Tuesday, November 11, 2008

Will Downtown Turn To Potterville?

In the business world, there is one no spin zone, one place relatively free of marketing bluster, and that is in the paperwork companies file with the Securities and Exchange Commission.

General Growth, the owner of the mall and so much else in Columbia, is uncharacteristically blunt in its latest SEC filing, painting a bleak picture for the company and the retailers it serves around the country.

And that's probably not good for the wonderful life we so recently enjoyed.

So grab a stiff cup of joe and read on:

The Company has $900 million of property secured debt and $58 million of corporate debt that is scheduled to mature by December 1, 2008. The Company is working with its syndicate of lenders to extend the November 28, 2008 maturity dates for its property secured debt (related to Fashion Show and The Shoppes at The Palazzo, both in Las Vegas, Nevada). In addition, we have undertaken a comprehensive examination of all the financial and strategic alternatives to generate capital from a variety of sources, including, but not limited to, both core and non-core asset sales, the sale of joint venture interests, a corporate level capital infusion, and/or strategic business combinations. Given the continued weakness of the retail and credit markets, there can be no assurance that we can obtain such extensions or refinance our existing debt or obtain the additional capital necessary to satisfy our short term cash needs on satisfactory terms. Even if we are successful in addressing these 2008 maturities, an additional $3.07 billion of property and corporate debt is scheduled to mature in 2009. In the event that we are unable to extend or refinance our debt or obtain additional capital on a timely basis and on acceptable terms, we will be required to take further steps to acquire the funds necessary to satisfy our short term cash needs, including seeking legal protection from our creditors. Our potential inability to address our 2008 or 2009 debt maturities in a satisfactory fashion raises substantial doubts as to our ability to continue as a going concern.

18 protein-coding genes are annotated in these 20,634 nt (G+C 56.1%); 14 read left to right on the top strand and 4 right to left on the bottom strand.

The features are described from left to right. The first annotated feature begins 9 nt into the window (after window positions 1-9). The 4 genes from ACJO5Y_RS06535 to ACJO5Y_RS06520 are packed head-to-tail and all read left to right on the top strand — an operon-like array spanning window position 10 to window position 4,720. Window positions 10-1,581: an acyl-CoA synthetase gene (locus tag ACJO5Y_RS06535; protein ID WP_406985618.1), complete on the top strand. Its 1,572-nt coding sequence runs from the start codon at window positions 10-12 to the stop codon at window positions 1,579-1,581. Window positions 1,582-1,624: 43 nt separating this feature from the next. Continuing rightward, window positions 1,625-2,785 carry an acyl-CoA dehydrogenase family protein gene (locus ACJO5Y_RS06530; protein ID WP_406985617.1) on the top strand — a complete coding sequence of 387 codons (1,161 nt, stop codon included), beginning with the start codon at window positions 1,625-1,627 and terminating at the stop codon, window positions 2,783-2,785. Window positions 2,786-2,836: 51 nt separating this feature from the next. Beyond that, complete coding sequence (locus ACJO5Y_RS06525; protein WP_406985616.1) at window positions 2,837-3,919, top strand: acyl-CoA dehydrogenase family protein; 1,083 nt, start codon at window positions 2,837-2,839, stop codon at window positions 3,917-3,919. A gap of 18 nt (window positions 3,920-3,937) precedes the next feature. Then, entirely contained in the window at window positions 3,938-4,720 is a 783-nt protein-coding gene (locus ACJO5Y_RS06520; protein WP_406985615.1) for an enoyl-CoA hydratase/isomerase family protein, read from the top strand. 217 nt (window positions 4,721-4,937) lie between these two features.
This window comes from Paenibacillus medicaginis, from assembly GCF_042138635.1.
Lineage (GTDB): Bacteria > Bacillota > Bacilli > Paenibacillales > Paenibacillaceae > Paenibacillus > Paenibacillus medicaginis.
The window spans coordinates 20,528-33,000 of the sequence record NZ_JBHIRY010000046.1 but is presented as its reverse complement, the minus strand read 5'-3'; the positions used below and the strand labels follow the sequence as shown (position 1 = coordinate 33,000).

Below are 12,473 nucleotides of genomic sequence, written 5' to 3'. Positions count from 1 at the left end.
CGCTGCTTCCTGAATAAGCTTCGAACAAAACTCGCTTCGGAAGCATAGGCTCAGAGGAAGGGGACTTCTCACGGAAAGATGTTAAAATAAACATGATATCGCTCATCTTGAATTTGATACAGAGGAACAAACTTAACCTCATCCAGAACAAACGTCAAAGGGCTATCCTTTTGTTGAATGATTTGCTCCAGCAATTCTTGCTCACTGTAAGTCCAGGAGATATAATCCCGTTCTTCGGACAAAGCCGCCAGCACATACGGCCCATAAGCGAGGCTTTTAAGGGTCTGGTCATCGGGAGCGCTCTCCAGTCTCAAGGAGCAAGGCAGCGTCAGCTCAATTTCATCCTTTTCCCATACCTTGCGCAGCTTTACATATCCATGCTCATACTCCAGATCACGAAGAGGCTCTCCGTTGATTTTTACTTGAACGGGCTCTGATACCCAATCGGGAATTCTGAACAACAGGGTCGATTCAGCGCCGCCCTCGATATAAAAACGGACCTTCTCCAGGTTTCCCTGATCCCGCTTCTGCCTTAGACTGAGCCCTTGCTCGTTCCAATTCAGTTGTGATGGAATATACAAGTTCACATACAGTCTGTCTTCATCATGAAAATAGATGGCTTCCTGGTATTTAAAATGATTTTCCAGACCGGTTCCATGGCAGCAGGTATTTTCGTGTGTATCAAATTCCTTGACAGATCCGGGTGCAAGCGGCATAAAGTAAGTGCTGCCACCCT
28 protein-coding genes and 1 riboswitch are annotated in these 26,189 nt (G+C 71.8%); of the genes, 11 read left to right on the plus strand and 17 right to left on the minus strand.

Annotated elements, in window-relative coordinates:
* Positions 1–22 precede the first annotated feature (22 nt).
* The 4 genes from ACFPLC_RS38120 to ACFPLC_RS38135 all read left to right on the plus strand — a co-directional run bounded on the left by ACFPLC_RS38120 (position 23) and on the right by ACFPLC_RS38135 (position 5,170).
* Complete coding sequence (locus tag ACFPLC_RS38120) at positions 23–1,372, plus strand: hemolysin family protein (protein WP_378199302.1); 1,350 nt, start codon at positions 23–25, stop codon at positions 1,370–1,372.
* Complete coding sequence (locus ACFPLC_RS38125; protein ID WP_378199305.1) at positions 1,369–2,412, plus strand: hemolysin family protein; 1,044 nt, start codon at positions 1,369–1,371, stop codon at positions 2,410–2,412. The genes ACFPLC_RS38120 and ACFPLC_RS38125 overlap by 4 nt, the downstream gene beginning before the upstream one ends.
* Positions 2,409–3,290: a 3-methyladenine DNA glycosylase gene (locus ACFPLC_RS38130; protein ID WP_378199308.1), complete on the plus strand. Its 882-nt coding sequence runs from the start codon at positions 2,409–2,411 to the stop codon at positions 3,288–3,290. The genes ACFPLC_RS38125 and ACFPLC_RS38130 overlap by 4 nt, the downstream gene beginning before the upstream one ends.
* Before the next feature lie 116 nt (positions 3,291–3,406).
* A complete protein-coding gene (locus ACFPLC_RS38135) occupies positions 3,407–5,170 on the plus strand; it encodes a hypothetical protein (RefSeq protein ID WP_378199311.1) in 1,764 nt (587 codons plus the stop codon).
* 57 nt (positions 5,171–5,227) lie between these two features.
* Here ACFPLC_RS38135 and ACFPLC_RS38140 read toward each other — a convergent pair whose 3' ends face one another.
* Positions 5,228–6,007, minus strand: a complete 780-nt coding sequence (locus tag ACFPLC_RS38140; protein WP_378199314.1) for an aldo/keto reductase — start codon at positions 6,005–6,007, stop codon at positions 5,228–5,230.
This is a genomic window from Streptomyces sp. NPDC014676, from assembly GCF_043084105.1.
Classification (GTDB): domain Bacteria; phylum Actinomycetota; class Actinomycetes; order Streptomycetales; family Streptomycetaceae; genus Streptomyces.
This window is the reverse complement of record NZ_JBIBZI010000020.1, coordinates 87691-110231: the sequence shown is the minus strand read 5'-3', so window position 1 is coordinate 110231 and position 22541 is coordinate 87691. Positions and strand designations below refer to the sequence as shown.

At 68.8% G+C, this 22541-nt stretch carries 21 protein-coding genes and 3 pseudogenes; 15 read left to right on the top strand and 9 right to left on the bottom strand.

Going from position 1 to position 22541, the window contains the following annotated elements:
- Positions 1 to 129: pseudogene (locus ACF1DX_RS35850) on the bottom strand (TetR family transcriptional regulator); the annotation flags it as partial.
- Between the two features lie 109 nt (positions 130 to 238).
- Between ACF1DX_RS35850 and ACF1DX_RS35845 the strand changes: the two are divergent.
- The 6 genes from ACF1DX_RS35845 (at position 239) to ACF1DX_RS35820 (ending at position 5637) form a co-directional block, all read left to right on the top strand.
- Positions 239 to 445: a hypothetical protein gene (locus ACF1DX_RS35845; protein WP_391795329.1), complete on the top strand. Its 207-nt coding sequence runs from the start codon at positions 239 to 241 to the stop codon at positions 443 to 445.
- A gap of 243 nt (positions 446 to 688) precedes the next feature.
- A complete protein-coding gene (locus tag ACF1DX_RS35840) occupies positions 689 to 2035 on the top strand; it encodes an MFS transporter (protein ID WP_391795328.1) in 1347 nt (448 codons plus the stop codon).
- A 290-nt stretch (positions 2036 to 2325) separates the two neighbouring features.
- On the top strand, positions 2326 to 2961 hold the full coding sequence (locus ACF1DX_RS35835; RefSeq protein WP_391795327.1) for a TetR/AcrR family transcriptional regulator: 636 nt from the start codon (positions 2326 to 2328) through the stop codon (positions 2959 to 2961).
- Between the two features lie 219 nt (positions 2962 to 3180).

That last sentence usually means the company may have little choice but to file for bankruptcy protection.

The future looks and reads gloomier by the day..Read what General Growth says about its planned communities division, which include our town.

The Company has deferred construction, development or the opening of certain near and intermediate term new development and redevelopment projects and has deferred all future development expenditures other than expenditures for projects that are near completion and projects that have been approved at our jointly owned properties.

It sounds like stores in the mall are also suffering:

The decrease in overage rent is primarily due to declining tenant sales at The Grand Canal Shoppes, The Mall in Columbia and Saint Louis Galleria in the three months ended September 30, 2008 compared to the three months ended September 30, 2007.

More bad times to come?

General and retail economic conditions continue to weaken, and we expect this weakness to continue and worsen in 2009 as the economy enters a recessionary or near recessionary period. Consumer spending recently declined for the first time in 17 years, the unemployment rate is expected to rise, consumer confidence has decreased dramatically and the stock market remains extremely volatile. Given these expected economic conditions, we believe there is a significantly increased risk that the sales of stores operating in our centers will decrease, negatively affecting their ability to make minimum rent payments and increasing the risk of tenant bankruptcies. In addition to the direct adverse effect of tenant failures to pay minimum rents and tenant bankruptcies on our operations, these events also negatively affect our ability to attract and maintain minimum rent levels for new tenants. These circumstances negatively affect our revenues and available cash, and also reduce the value of our properties, reducing the likelihood that we would be able to sell such properties, on attractive terms or at all.

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